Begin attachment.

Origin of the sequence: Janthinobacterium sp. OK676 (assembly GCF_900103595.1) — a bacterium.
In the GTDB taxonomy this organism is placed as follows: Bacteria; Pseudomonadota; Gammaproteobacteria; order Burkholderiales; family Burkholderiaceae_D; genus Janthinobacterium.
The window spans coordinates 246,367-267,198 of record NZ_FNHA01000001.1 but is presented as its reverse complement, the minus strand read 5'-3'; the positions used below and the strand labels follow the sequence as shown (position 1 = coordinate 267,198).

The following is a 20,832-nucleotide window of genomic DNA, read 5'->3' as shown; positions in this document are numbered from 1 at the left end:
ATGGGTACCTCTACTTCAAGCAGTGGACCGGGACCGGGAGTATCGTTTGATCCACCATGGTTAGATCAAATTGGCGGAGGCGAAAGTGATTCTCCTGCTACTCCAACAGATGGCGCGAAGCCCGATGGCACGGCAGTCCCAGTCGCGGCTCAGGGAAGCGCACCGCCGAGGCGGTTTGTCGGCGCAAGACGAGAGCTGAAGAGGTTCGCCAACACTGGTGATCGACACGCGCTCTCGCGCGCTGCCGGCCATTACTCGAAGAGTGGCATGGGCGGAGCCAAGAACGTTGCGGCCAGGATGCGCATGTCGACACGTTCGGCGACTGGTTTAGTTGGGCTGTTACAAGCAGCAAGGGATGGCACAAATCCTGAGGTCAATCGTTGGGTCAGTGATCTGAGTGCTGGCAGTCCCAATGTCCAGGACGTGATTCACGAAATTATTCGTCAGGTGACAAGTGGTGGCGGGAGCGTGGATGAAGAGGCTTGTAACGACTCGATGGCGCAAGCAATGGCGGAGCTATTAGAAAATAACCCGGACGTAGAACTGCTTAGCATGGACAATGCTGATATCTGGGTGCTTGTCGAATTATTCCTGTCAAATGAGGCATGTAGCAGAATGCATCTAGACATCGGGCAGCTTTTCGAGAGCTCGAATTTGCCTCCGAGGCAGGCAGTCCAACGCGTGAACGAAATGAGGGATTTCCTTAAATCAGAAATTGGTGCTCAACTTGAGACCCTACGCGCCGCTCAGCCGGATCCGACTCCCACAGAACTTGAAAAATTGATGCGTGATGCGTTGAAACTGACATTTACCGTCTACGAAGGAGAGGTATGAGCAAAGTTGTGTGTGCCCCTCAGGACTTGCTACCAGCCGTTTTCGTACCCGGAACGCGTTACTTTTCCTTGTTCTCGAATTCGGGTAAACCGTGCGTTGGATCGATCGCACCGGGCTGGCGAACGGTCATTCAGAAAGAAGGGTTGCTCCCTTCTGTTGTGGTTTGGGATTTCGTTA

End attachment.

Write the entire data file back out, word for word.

Origin of the sequence: Janthinobacterium sp. OK676 (assembly GCF_900103595.1) — a bacterium.
In the GTDB taxonomy this organism is placed as follows: Bacteria; Pseudomonadota; Gammaproteobacteria; order Burkholderiales; family Burkholderiaceae_D; genus Janthinobacterium.
The window spans coordinates 246,367-267,198 of record NZ_FNHA01000001.1 but is presented as its reverse complement, the minus strand read 5'-3'; the positions used below and the strand labels follow the sequence as shown (position 1 = coordinate 267,198).

The following is a 20,832-nucleotide window of genomic DNA, read 5'->3' as shown; positions in this document are numbered from 1 at the left end:
ATGGGTACCTCTACTTCAAGCAGTGGACCGGGACCGGGAGTATCGTTTGATCCACCATGGTTAGATCAAATTGGCGGAGGCGAAAGTGATTCTCCTGCTACTCCAACAGATGGCGCGAAGCCCGATGGCACGGCAGTCCCAGTCGCGGCTCAGGGAAGCGCACCGCCGAGGCGGTTTGTCGGCGCAAGACGAGAGCTGAAGAGGTTCGCCAACACTGGTGATCGACACGCGCTCTCGCGCGCTGCCGGCCATTACTCGAAGAGTGGCATGGGCGGAGCCAAGAACGTTGCGGCCAGGATGCGCATGTCGACACGTTCGGCGACTGGTTTAGTTGGGCTGTTACAAGCAGCAAGGGATGGCACAAATCCTGAGGTCAATCGTTGGGTCAGTGATCTGAGTGCTGGCAGTCCCAATGTCCAGGACGTGATTCACGAAATTATTCGTCAGGTGACAAGTGGTGGCGGGAGCGTGGATGAAGAGGCTTGTAACGACTCGATGGCGCAAGCAATGGCGGAGCTATTAGAAAATAACCCGGACGTAGAACTGCTTAGCATGGACAATGCTGATATCTGGGTGCTTGTCGAATTATTCCTGTCAAATGAGGCATGTAGCAGAATGCATCTAGACATCGGGCAGCTTTTCGAGAGCTCGAATTTGCCTCCGAGGCAGGCAGTCCAACGCGTGAACGAAATGAGGGATTTCCTTAAATCAGAAATTGGTGCTCAACTTGAGACCCTACGCGCCGCTCAGCCGGATCCGACTCCCACAGAACTTGAAAAATTGATGCGTGATGCGTTGAAACTGACATTTACCGTCTACGAAGGAGAGGTATGAGCAAAGTTGTGTGTGCCCCTCAGGACTTGCTACCAGCCGTTTTCGTACCCGGAACGCGTTACTTTTCCTTGTTCTCGAATTCGGGTAAACCGTGCGTTGGATCGATCGCACCGGGCTGGCGAACGGTCATTCAGAAAGAAGGGTTGCTCCCTTCTGTTGTGGTTTGGGATTTCGTTA